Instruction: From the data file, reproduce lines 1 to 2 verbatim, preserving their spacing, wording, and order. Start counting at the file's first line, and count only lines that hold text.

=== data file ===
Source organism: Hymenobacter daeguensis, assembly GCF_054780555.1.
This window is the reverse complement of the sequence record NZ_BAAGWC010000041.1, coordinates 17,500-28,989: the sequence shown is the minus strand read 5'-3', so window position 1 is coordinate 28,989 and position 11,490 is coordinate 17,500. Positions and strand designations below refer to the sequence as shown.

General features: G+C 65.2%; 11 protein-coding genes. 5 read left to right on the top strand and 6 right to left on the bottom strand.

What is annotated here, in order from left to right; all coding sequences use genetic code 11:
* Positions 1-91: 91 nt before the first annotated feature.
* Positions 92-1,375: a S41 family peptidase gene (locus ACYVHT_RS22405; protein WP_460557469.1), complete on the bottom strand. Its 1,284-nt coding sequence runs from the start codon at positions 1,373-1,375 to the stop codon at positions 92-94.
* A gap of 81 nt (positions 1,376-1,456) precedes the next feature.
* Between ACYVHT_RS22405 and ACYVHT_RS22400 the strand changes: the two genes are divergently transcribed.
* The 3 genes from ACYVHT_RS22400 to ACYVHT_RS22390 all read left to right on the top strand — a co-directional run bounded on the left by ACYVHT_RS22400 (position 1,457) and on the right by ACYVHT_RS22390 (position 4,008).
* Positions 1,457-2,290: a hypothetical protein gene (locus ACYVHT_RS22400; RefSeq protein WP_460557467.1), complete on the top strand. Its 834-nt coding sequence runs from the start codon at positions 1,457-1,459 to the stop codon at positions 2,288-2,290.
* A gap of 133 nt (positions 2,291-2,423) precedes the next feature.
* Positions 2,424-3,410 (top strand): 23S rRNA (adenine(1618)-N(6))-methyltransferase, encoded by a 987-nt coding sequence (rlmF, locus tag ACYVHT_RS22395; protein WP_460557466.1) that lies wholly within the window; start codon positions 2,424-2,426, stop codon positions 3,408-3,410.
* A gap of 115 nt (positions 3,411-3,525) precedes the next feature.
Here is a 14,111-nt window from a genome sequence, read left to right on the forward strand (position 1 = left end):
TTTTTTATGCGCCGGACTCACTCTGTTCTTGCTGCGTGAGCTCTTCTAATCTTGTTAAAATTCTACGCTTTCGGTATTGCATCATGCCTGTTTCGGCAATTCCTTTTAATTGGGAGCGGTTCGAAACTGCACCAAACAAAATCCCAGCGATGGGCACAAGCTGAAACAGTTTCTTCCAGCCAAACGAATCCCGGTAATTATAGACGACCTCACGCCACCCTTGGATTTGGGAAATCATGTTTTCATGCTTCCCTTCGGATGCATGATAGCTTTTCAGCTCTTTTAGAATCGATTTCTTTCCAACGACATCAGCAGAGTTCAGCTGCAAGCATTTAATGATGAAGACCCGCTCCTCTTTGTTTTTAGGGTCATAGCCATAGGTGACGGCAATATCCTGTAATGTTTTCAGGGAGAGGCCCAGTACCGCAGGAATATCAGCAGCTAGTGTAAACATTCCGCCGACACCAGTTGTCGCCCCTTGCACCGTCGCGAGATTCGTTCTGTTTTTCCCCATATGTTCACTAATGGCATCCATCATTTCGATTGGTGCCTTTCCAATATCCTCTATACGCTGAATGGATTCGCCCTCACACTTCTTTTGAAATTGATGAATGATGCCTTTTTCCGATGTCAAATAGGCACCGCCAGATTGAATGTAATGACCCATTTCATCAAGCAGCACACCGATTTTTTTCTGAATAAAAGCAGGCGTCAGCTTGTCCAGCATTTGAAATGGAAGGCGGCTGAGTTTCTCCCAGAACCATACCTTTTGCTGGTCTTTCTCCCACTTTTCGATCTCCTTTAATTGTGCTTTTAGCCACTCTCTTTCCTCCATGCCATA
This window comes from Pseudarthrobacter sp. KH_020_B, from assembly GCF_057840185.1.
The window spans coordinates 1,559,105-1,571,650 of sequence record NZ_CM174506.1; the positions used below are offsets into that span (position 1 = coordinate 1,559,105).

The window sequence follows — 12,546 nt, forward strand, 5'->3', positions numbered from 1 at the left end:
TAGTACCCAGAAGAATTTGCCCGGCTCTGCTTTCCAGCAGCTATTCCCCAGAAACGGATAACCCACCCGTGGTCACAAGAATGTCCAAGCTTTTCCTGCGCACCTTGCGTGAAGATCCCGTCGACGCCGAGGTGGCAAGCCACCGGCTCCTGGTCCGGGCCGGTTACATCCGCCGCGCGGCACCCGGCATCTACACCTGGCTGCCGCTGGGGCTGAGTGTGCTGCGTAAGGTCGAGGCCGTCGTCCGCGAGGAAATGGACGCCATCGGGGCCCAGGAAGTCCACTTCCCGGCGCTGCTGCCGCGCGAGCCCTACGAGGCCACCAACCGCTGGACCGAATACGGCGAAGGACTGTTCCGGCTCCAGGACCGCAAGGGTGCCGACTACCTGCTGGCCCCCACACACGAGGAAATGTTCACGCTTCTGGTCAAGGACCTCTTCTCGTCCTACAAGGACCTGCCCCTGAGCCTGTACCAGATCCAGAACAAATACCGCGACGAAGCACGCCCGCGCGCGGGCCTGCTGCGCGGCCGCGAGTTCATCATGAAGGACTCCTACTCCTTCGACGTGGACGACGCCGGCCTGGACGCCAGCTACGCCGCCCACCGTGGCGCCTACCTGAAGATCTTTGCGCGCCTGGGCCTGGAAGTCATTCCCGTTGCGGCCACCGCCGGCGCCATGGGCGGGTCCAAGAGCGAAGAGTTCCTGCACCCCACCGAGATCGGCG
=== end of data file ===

Source organism: Hymenobacter daeguensis, assembly GCF_054780555.1.
This window is the reverse complement of the sequence record NZ_BAAGWC010000041.1, coordinates 17,500-28,989: the sequence shown is the minus strand read 5'-3', so window position 1 is coordinate 28,989 and position 11,490 is coordinate 17,500. Positions and strand designations below refer to the sequence as shown.